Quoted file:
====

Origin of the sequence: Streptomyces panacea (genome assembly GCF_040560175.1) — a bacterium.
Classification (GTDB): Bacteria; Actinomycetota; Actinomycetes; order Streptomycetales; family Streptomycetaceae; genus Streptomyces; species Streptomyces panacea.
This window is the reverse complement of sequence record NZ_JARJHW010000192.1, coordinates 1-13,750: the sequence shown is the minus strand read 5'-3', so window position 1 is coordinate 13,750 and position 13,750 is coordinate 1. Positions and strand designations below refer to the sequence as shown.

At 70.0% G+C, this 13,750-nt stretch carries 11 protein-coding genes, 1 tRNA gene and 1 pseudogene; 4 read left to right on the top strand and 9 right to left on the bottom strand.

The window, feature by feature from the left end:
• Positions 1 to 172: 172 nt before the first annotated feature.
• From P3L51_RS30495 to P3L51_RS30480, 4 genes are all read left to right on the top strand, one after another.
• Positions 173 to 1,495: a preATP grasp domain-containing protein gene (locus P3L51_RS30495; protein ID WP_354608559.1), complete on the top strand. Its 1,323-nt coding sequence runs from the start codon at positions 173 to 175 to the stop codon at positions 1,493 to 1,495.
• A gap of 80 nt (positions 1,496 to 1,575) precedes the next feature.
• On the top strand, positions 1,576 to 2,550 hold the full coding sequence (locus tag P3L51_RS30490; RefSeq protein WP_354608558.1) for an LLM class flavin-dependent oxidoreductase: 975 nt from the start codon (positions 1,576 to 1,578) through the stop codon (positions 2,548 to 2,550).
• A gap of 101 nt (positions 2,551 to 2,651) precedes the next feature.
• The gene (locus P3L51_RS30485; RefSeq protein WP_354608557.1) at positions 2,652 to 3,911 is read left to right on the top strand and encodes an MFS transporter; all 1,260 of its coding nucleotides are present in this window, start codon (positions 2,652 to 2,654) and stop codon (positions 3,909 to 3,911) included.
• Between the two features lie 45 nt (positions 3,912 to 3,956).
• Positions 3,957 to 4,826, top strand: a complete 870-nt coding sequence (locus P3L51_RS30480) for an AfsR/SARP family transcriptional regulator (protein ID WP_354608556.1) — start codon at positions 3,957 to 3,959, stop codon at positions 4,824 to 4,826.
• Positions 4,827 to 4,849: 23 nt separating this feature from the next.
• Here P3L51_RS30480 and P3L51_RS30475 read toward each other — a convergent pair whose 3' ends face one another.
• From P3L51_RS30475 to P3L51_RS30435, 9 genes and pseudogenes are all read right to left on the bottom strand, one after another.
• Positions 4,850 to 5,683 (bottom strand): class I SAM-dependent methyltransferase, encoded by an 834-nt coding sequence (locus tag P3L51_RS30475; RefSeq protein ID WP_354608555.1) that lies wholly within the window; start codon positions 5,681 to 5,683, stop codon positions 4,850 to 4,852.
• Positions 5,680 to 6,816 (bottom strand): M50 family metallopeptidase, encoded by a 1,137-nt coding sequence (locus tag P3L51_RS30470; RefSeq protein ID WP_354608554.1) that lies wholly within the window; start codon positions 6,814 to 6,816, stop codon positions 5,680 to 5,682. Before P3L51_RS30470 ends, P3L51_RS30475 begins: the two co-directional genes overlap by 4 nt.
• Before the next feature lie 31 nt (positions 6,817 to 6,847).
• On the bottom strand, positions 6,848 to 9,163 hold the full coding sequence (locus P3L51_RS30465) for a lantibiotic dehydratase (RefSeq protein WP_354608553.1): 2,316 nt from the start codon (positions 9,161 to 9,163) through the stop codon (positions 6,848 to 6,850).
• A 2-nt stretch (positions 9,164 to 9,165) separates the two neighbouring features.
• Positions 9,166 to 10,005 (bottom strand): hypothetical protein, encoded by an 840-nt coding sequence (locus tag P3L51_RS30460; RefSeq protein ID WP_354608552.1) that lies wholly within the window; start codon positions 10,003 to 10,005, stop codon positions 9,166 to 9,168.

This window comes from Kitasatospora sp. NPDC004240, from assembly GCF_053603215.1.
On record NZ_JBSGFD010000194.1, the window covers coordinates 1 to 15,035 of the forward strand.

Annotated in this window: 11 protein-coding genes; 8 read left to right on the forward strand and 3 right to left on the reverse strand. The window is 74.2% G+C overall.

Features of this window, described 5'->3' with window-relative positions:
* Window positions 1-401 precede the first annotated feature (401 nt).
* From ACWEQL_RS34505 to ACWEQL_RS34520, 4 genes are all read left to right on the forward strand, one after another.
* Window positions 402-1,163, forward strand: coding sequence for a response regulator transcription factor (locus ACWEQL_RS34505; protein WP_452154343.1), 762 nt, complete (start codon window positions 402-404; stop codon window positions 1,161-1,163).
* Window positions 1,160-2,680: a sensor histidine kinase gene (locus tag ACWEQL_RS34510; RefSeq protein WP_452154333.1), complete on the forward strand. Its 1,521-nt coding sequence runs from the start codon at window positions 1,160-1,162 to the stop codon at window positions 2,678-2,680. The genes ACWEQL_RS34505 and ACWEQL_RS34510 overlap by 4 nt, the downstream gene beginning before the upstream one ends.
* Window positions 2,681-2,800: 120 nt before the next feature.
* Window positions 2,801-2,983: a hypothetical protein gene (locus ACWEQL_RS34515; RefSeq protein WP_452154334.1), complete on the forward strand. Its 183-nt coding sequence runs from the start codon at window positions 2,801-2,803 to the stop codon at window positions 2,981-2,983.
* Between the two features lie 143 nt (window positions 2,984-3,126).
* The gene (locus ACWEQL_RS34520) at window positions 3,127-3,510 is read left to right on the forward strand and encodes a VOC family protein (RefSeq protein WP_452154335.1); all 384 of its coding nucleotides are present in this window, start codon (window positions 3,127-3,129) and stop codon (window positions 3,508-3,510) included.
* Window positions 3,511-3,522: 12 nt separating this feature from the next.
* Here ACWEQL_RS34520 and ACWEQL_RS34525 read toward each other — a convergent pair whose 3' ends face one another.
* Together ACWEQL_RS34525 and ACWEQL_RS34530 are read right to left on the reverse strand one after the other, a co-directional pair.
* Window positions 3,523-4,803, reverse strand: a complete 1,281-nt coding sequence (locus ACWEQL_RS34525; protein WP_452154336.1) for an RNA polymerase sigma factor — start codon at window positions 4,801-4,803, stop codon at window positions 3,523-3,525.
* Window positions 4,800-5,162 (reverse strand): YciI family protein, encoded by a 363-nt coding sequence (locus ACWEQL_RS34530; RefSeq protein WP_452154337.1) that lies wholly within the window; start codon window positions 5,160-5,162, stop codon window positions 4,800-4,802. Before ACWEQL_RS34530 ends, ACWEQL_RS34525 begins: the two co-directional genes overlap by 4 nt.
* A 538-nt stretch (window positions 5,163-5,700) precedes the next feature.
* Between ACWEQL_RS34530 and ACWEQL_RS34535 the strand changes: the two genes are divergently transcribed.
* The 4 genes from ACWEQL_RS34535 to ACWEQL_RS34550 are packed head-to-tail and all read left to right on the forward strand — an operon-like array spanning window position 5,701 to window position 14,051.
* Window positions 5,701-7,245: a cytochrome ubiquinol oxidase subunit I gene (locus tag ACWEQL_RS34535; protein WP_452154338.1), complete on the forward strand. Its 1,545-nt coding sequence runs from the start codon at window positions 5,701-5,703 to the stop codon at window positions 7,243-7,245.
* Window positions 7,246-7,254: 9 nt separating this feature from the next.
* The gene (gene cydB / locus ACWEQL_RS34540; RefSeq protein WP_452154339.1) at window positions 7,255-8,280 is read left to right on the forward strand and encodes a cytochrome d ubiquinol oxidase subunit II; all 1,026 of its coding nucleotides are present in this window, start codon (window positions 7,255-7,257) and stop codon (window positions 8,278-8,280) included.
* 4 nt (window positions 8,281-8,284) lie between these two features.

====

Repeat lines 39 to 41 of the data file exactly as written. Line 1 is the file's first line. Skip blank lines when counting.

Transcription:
* Window positions 3,523-4,803, reverse strand: a complete 1,281-nt coding sequence (locus ACWEQL_RS34525; protein WP_452154336.1) for an RNA polymerase sigma factor — start codon at window positions 4,801-4,803, stop codon at window positions 3,523-3,525.
* Window positions 4,800-5,162 (reverse strand): YciI family protein, encoded by a 363-nt coding sequence (locus ACWEQL_RS34530; RefSeq protein WP_452154337.1) that lies wholly within the window; start codon window positions 5,160-5,162, stop codon window positions 4,800-4,802. Before ACWEQL_RS34530 ends, ACWEQL_RS34525 begins: the two co-directional genes overlap by 4 nt.
* A 538-nt stretch (window positions 5,163-5,700) precedes the next feature.